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A Gift a Day: Day Four--Tie

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For the fourth day of A Gift a Day, I made a gift for my son. His favorite color is purple, but he doesn't have a lot of purple in his wardrobe. I received some fabric from a friend of my mom's in September. Included in the bag of fabric was a piece of thin purple fabric. I used it to make my son a tie, and I hope this means he'll have more of a desire to wear a tie to church!

Yes, the bottom of the tie looks crooked in this picture. It doesn't look crooked in real life, though.

Tie

Supplies:

thin fabric (it doesn't have to be silk; I'm using polyester)
lining fabric (a satin-like, coat lining-type fabric)
interfacing
matching thread
paper and ink for printing pattern (I used this free pattern and tutorial for a man's tie; if you want to make a toddler tie, try this tutorial)
ribbon to make a loop on the back of the tie

Tools:

scissors
sewing needle, or a sewing machine
ruler

Time:

I have no idea how long this tie would take to make if I was uninterrupted. I started at 11 am and ended at midnight. My husband commented that that meant the tie was really a $120 tie. Of course, I made two meals, ate those meals, took care of my family, etc. in between.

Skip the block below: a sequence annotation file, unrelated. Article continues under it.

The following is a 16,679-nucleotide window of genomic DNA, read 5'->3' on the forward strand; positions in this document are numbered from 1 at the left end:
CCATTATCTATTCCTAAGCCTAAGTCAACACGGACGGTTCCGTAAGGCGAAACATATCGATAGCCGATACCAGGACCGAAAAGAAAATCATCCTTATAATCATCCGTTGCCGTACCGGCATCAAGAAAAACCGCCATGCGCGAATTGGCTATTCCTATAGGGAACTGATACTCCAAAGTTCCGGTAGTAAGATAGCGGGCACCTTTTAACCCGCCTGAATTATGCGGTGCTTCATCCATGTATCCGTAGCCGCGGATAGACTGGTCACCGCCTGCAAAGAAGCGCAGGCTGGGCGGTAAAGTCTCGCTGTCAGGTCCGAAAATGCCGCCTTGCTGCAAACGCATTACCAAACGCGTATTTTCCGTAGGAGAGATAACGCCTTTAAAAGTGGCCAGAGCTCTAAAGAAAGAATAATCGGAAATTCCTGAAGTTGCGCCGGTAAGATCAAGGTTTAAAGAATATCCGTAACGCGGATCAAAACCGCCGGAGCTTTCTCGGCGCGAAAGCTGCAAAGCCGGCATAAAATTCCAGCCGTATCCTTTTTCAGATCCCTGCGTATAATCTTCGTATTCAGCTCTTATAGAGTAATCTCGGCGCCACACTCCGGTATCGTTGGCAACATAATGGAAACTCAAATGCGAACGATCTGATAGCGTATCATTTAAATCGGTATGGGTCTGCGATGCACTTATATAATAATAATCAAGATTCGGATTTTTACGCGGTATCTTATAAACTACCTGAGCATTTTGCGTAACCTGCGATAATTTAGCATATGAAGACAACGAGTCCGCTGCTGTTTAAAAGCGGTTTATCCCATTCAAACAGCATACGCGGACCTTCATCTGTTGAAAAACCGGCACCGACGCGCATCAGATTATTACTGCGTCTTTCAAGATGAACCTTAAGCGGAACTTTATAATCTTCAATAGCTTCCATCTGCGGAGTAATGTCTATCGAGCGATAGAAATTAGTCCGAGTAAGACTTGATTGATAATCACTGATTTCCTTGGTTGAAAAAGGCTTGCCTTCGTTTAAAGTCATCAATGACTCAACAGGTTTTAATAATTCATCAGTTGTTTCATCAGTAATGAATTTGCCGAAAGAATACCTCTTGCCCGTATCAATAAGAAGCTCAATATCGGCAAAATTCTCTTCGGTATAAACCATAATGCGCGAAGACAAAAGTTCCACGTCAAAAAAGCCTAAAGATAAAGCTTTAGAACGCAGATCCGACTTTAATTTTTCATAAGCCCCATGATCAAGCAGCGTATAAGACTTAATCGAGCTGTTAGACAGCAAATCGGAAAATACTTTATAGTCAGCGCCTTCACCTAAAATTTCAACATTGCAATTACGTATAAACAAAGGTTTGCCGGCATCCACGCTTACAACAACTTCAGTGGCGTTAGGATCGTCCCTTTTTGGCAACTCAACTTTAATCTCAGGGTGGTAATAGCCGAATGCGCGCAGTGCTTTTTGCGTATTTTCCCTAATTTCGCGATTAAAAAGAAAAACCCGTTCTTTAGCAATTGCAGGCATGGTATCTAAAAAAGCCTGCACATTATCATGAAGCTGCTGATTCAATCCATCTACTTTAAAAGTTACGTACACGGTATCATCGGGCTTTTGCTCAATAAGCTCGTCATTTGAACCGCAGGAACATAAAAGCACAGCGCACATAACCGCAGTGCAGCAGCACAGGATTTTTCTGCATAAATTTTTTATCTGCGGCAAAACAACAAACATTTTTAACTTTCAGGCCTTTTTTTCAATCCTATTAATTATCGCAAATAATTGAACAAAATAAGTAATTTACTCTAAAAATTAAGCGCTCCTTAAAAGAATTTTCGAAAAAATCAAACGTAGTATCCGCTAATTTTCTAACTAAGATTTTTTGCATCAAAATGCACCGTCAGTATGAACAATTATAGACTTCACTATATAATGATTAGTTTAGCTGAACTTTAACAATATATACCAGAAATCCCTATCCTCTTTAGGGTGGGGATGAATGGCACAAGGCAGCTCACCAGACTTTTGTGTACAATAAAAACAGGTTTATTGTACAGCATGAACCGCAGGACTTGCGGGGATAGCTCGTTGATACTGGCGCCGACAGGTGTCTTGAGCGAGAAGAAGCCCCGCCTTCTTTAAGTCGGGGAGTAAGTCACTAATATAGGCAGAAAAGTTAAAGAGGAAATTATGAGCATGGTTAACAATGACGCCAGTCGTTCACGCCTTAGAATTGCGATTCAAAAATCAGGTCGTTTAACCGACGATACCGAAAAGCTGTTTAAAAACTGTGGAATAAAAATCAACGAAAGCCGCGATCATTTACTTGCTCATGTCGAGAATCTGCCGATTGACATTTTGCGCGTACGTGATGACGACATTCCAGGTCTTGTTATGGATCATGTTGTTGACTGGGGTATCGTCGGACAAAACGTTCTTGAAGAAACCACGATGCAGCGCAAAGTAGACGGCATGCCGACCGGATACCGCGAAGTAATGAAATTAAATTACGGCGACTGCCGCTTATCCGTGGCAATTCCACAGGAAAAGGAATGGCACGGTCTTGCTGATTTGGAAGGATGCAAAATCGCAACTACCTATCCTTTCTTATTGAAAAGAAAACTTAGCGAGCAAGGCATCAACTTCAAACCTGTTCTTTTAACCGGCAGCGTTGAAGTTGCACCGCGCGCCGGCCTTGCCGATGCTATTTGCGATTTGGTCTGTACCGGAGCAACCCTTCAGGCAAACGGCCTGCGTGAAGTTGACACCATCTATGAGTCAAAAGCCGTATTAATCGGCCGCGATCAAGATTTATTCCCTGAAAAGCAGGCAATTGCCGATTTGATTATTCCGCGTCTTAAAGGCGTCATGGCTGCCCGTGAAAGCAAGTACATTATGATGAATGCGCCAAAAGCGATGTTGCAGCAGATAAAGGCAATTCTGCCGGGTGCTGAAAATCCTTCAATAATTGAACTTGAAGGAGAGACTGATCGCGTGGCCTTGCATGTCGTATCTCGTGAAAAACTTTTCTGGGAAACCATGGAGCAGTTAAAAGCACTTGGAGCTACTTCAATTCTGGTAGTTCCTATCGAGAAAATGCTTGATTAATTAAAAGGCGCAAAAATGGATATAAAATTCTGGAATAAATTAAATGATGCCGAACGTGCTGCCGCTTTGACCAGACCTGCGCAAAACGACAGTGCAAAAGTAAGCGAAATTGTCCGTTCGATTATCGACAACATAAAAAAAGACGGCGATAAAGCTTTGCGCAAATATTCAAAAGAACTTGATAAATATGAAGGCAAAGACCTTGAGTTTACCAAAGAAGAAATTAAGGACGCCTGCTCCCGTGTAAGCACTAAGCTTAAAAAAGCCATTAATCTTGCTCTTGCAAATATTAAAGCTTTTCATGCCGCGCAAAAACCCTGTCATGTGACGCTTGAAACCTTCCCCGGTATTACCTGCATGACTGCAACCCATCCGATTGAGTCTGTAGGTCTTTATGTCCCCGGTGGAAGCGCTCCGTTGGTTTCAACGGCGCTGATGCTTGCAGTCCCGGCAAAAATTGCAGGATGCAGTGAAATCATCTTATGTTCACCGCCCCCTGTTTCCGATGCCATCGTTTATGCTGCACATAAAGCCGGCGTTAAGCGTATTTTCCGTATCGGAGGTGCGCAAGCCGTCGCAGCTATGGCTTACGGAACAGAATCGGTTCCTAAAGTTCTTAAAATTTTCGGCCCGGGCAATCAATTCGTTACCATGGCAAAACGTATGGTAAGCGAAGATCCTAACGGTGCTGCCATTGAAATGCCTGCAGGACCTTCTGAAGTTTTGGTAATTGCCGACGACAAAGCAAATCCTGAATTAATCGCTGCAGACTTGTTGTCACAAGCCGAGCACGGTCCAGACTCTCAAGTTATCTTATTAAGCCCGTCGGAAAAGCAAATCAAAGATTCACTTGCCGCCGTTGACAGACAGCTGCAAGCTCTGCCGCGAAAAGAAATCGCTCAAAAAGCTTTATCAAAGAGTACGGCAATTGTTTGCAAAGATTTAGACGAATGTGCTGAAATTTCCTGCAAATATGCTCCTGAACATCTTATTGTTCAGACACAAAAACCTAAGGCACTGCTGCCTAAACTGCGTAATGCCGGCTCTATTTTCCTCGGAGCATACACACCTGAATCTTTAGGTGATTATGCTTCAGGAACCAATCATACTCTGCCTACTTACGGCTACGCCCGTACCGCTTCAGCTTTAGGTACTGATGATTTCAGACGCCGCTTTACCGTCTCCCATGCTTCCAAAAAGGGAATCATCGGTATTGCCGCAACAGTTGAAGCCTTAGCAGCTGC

I think the next time I make a tie (and I will be making more) it should be quicker, in part because I don't need to put the pattern together again.

Today I made one tie.

Cost:

$0.10 per tie, as I used fabric that was given to me, including the lining. I used interfacing that I bought on sale last year on a Black Friday sale for around $3 a bolt. If I were buying this fabric on 50% off sale at the fabric store, my total cost would be around $4.00. Another option for fabric is to look at garage sales and thrift stores.

I was really amazed at how little fabric this tie required. I thought it would take quite a bit of fabric, as it is cut on the bias, but it actually didn't take much at all.

The tie has an option to extend it for taller people. I am going to make the tie again, and make a longer one (two, most likely) for my husband. The finished tie was about 3 inches shorter than his current ties, so if your husband is tall and/or has a larger neck size, I would extend the tie.

I am going to make the tie again for my son, and I am going to taper piece 3 (the largest piece) to make a thinner tie that is more appropriate for a young boy. I am also going to shorten piece 2 (almost completely) to make the tie the right length for him.